Disease, Immunology, Medical Microbiology, Virology

Transmission of Diseases

THIS BLOG INCLUDES: hide 1 1. Airborne transmission 2 2. Contact Transmission 3 3. Vehicle Transmission 4 4. Vector-Borne Transmission 5 Carrier...

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This article writter by SouravBio on June 10, 2020

Writer and Founder of Microbiologynote.com. I am from India and my main purpose is to provide you a strong understanding of Microbiology.

· 3 min read >
Transmission of Disease

Maintain an infectious disease in a human population the pathogens must need to be transmitted from one host or source to another. In Biology the term transmission is refers to the passing of a pathogen from one individual to another individual which can cause a serious disease or infection. The transmission of disease is occurred by these following routs

1. Airborne transmission

In Airborne transmission of disease, the pathogens are remain suspended in the air and they can be travels over a meter or more from the source to the host. The pathogens are mainly transmitted through droplet nuclei or bioaerosol. When an infected animal or a person sneezes they released the pathogen into the air, now this pathogen can affect others if someone gets in contact with this environment.

Example: Pathogens of tuberculosis, chickenpox, measles, etc.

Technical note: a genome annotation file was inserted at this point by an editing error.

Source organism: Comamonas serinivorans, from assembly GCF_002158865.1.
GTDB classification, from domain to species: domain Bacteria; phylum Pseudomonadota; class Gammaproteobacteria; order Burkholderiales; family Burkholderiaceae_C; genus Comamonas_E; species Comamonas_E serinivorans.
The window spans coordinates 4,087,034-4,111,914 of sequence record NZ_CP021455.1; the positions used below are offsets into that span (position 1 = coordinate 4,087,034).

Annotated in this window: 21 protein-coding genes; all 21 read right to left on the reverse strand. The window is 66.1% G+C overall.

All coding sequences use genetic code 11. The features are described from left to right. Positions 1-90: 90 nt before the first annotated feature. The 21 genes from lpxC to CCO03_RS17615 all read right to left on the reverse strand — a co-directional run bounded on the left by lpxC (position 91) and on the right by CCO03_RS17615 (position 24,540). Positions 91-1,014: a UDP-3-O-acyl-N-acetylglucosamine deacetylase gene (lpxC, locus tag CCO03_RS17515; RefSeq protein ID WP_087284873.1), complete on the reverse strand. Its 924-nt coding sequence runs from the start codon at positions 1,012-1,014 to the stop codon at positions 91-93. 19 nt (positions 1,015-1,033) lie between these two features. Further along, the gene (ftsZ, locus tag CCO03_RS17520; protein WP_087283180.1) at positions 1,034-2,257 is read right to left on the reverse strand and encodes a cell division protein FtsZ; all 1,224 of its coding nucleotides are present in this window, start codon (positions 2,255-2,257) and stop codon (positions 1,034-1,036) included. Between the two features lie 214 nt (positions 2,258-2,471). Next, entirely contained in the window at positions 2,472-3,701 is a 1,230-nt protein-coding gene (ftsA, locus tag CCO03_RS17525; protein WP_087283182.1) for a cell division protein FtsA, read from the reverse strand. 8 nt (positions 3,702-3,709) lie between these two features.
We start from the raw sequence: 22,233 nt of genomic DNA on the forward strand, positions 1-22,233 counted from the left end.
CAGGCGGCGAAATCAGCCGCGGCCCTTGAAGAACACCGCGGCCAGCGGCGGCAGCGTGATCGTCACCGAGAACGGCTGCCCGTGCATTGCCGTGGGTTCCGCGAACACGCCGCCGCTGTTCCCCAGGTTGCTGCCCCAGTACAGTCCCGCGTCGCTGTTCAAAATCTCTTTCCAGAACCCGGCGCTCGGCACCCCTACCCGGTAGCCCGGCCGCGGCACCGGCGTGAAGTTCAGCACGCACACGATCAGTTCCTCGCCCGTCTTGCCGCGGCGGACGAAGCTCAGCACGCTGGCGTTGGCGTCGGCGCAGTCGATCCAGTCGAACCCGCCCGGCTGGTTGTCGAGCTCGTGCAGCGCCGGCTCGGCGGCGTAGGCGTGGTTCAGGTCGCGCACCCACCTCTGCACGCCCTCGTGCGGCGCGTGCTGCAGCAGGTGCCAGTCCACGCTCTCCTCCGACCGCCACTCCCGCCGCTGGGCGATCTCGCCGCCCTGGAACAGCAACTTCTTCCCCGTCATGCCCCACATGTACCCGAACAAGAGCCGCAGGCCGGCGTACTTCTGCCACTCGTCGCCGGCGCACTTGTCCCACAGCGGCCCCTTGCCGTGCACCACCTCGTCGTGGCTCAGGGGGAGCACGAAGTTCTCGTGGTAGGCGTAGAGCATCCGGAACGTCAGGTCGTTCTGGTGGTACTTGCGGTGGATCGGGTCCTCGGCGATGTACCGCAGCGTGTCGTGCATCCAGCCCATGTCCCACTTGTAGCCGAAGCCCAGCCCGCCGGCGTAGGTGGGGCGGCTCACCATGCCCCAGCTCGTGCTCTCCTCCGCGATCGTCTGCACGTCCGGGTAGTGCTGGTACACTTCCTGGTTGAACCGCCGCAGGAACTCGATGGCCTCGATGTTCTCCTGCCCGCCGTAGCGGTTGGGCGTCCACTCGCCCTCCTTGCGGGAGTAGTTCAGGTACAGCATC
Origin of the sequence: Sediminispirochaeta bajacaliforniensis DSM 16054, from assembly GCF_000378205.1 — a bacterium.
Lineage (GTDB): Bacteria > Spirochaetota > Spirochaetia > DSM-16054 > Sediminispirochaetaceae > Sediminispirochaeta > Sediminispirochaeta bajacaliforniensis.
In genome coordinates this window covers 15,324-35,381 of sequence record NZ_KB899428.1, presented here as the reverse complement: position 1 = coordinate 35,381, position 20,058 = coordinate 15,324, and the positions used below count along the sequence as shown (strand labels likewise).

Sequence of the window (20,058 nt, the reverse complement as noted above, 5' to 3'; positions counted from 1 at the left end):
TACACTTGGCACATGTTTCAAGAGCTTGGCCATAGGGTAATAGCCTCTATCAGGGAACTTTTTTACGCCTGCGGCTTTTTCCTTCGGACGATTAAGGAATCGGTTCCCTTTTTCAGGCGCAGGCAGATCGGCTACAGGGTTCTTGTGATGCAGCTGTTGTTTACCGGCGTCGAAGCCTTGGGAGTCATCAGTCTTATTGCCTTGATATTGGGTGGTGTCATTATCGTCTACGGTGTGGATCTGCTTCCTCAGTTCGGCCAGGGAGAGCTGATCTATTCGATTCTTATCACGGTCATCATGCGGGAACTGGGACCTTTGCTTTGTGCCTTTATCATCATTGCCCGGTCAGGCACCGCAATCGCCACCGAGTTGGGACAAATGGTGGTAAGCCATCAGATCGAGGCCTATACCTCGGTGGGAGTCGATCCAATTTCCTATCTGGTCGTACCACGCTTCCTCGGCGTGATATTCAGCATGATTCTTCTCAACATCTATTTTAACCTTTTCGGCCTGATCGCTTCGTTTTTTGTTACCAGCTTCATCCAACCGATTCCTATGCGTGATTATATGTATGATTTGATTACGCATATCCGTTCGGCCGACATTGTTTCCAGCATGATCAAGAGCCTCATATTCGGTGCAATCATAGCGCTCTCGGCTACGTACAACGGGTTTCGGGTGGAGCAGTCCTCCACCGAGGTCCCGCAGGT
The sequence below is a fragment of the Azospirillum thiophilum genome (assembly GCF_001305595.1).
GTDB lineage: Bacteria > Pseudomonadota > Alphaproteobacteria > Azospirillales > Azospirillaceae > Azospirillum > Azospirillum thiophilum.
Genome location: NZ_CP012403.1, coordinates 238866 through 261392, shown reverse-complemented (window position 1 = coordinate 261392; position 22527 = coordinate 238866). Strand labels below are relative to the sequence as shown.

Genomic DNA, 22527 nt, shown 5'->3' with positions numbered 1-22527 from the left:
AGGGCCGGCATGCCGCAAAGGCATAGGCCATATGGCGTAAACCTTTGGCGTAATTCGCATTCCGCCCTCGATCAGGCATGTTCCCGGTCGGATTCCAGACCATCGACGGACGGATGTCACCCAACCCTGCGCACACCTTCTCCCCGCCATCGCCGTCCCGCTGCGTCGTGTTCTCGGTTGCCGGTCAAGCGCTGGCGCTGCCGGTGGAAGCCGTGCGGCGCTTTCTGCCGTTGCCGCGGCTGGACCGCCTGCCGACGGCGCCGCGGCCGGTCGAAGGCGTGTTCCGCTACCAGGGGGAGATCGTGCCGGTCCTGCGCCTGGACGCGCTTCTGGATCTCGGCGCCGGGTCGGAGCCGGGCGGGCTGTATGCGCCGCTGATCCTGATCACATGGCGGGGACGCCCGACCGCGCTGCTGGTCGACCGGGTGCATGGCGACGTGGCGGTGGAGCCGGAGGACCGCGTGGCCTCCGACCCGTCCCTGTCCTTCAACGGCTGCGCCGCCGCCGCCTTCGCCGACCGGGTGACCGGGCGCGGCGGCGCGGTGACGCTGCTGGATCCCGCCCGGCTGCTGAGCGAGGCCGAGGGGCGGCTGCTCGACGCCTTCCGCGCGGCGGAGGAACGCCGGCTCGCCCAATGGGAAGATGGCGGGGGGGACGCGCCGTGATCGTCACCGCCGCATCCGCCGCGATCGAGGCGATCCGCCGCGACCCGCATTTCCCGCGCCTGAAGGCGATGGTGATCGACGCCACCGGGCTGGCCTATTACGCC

Airborne transmission of disease causing pathogen can be occurred by these two methods;

a. Aerosol

The suspended solid or liquid particles in the air are known as aerosol. The diameters of an aerosol vary between about 0.002 µm to about 100 µm. Aerosol can be a solid particle or a liquid particle or both. The pathogens can be transmitted by getting attached to the surface of these solid particles or aerosols.

b. Droplet nuclei

The remaining particles after evaporation of a droplet is known as a droplet nuclei. The size of a droplet nuclei varies between 1-5 µm. The droplets are mainly generated during coughing, sneezing, or talking. Droplet nuclei are too small and light that is why they can remain suspended in air for several hours. Thus, they may also infect a normal person entering a room that has been left by a patient long ago.

Transmission of Disease
Credit: James Gathany – CDC Public Health Image library ID 11162

2. Contact Transmission

Contact transmission means when a person coming together or touching of the source or Reserve of the pathogen and the host. Contact Transmission can be occurred by direct contact or indirect contact.

The Contact transmission of disease divided into two classes;

a. Direct Contact Transmission

Direct contact transmission occurs by direct body contact between two individuals. Direct contact transmission is divided into 2 groups;

  • Horizontal transmission

In this type in infected person can pass the pathogen by shaking hands, kissing, touching sores, or having sexual contact.

  • Vertical transmission

In this type, the pathogens are passed from parent to offspring in an egg or sperm, across the placenta, in breast milk, or the birth canal (as can happen with syphilis and gonorrhea).

b. Indirect Contact Transmission

Indirect contactor refers to the transmission of disease causing pathogen from the source to the host through an intermediary (Inanimate Objects). Some example of intermediate inanimate objects is a thermometer, bedding, clothes, drinking glass, needle, etc. Pseudomonas easily transmitted by this route.